Sep 27, 2020
The Importance of Supporting Women Artists
It is no secret that female artists have, for the most part, been left out of Art History and have struggled to get the same representation and recognition as their male counterparts. However, in recent years there have been increased efforts by institutions around the world to address the gaps in their collections and the imbalanced exhibition opportunities in their programs. Women are finally being recognised for their important role in art movements whilst making new records in auctions. Investing in work by women directly supports female artists, increases demands for their work, helps correct the imbalance in the art market, broadens one collection and is most likely a smart financial decision too.With International Women's Day next week, we think it's the perfect opportunity to remember the importance of supporting female talent. And to help you out we have also made a selection of some favourites works by the incredible female artist in our roster.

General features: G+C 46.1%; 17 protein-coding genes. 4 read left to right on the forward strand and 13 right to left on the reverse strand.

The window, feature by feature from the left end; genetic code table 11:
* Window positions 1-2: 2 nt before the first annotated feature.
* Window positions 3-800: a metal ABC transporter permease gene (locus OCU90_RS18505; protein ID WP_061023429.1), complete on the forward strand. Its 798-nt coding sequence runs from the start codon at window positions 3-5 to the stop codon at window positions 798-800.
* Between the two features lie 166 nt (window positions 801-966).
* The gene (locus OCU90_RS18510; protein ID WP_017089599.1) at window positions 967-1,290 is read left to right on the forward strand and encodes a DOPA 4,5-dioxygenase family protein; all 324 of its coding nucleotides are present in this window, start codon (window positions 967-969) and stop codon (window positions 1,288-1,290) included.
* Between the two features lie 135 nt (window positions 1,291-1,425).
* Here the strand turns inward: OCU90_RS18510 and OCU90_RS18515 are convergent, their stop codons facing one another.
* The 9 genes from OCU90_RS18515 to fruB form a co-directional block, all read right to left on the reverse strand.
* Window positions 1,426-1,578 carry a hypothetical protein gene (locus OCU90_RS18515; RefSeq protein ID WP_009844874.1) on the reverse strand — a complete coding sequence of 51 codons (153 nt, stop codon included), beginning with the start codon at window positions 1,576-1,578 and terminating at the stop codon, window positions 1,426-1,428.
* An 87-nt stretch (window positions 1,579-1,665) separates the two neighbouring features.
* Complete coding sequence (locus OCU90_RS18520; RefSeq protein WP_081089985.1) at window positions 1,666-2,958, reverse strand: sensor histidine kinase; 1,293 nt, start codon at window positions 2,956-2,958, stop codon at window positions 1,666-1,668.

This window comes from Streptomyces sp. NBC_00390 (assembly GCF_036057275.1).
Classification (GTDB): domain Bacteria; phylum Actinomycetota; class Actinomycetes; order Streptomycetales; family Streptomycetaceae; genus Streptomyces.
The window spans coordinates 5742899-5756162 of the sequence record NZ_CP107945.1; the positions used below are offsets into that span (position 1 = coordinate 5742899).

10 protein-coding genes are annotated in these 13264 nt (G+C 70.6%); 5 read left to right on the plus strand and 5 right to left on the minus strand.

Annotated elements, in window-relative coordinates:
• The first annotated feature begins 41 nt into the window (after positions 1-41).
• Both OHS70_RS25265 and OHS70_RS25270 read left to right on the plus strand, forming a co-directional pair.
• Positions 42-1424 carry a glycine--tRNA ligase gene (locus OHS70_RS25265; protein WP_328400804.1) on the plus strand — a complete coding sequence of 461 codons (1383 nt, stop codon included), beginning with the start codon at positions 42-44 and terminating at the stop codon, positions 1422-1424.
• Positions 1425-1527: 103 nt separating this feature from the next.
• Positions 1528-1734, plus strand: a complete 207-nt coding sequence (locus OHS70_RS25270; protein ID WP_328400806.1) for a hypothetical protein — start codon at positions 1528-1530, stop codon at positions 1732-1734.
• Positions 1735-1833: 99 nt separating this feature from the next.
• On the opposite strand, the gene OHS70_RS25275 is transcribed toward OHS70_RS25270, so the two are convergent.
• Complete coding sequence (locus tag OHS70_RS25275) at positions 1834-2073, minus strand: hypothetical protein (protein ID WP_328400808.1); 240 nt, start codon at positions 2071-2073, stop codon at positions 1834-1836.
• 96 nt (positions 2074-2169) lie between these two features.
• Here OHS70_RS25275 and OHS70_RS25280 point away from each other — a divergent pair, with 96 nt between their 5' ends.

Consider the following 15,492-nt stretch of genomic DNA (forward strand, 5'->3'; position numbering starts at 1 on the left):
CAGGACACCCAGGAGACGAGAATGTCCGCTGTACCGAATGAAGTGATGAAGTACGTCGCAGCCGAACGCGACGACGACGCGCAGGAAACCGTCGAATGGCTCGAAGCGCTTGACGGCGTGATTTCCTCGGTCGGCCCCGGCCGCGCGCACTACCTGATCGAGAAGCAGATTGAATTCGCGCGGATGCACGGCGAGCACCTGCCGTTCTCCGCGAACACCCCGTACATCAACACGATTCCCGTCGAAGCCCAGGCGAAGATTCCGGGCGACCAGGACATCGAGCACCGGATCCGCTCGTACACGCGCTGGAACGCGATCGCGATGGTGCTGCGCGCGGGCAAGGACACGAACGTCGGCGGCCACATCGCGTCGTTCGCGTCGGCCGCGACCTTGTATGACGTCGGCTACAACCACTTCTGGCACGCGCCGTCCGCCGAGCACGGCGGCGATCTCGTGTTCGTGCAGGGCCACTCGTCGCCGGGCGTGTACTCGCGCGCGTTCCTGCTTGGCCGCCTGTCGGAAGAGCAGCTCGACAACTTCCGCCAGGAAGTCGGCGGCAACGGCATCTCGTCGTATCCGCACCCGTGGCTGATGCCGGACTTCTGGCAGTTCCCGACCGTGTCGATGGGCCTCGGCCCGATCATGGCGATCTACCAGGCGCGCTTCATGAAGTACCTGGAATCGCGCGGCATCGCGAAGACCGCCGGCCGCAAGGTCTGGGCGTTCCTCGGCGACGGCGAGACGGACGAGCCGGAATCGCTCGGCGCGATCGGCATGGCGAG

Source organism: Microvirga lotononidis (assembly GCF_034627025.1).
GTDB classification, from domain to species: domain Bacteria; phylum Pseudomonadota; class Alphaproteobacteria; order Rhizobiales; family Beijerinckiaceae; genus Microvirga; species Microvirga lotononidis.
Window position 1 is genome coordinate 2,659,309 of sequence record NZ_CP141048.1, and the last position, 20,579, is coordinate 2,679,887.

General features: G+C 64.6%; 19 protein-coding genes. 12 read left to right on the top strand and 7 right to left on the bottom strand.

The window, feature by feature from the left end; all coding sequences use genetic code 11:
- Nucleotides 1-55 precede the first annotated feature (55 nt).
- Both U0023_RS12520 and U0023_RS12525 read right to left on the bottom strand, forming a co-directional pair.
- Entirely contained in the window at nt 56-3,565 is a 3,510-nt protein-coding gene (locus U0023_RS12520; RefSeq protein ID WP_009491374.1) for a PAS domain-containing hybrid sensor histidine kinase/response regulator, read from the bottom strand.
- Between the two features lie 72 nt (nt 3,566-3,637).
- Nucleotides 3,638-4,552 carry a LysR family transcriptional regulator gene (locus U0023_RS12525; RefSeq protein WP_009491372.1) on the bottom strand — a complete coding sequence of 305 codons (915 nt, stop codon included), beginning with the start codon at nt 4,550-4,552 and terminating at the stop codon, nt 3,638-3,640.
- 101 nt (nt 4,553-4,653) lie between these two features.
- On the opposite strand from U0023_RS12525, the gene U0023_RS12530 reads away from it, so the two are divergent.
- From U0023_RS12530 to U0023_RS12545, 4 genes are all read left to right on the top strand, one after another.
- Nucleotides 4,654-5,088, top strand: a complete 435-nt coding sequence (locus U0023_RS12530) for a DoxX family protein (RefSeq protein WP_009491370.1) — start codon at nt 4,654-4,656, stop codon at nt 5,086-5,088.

Browse Hang-Up's Selection...
Simply click on the artists' names to view their catalogues or the images of the artworks for details.I'm An Artist, What's Your Problem?, screen print on paper, 2017.
Delphine Lebourgeois The Great Army by Delphine Lebourgeois, ink, watercolour and acrylic on paper, 2019. Mania by Delphine Lebourgeois, ink and watercolour collage on paper, 2019.
Yayoi Kusama Pumpkin (Red) by Yayoi Kusama, resin sculpture, 2015.
Swoon Edline by Swoon, screen print and hand-painted acrylics on wood, unique, 2015.
Street Sweeper by Swoon, screen print on paper, paper cuts and acrylic paint on wood, 2014.
Lauren Baker All Living Beings, neon on aluminium tray, 2016.Margate Batman by Joyce Pensato, lithograph on paper, 2019.
Maria Rivans James Jean by Maria Rivans, mixed media screen print on paper, 2019.